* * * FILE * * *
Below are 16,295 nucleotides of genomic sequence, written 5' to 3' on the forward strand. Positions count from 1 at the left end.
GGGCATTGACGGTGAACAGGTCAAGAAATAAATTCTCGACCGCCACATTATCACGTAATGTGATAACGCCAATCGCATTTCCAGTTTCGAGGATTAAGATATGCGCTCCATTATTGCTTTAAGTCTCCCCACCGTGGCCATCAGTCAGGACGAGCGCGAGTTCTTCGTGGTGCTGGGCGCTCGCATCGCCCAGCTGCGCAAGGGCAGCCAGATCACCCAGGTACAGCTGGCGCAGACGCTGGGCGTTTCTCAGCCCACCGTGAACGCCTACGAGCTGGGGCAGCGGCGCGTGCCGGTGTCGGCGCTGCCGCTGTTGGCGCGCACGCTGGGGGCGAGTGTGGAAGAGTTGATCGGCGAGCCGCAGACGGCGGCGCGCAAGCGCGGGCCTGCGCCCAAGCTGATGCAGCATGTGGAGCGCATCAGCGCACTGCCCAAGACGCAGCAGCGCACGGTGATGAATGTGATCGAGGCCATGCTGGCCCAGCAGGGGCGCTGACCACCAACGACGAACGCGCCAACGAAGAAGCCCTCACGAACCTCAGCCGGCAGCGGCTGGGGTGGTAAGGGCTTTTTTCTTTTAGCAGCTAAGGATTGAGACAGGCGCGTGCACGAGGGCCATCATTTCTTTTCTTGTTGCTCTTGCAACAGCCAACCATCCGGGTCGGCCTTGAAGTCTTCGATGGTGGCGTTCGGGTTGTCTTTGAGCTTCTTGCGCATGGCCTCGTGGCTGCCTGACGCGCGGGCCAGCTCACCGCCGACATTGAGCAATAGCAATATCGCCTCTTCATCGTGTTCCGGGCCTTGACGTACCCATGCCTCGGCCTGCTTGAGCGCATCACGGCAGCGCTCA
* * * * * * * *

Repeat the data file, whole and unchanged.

Below are 16,295 nucleotides of genomic sequence, written 5' to 3' on the forward strand. Positions count from 1 at the left end.
GGGCATTGACGGTGAACAGGTCAAGAAATAAATTCTCGACCGCCACATTATCACGTAATGTGATAACGCCAATCGCATTTCCAGTTTCGAGGATTAAGATATGCGCTCCATTATTGCTTTAAGTCTCCCCACCGTGGCCATCAGTCAGGACGAGCGCGAGTTCTTCGTGGTGCTGGGCGCTCGCATCGCCCAGCTGCGCAAGGGCAGCCAGATCACCCAGGTACAGCTGGCGCAGACGCTGGGCGTTTCTCAGCCCACCGTGAACGCCTACGAGCTGGGGCAGCGGCGCGTGCCGGTGTCGGCGCTGCCGCTGTTGGCGCGCACGCTGGGGGCGAGTGTGGAAGAGTTGATCGGCGAGCCGCAGACGGCGGCGCGCAAGCGCGGGCCTGCGCCCAAGCTGATGCAGCATGTGGAGCGCATCAGCGCACTGCCCAAGACGCAGCAGCGCACGGTGATGAATGTGATCGAGGCCATGCTGGCCCAGCAGGGGCGCTGACCACCAACGACGAACGCGCCAACGAAGAAGCCCTCACGAACCTCAGCCGGCAGCGGCTGGGGTGGTAAGGGCTTTTTTCTTTTAGCAGCTAAGGATTGAGACAGGCGCGTGCACGAGGGCCATCATTTCTTTTCTTGTTGCTCTTGCAACAGCCAACCATCCGGGTCGGCCTTGAAGTCTTCGATGGTGGCGTTCGGGTTGTCTTTGAGCTTCTTGCGCATGGCCTCGTGGCTGCCTGACGCGCGGGCCAGCTCACCGCCGACATTGAGCAATAGCAATATCGCCTCTTCATCGTGTTCCGGGCCTTGACGTACCCATGCCTCGGCCTGCTTGAGCGCATCACGGCAGCGCTCA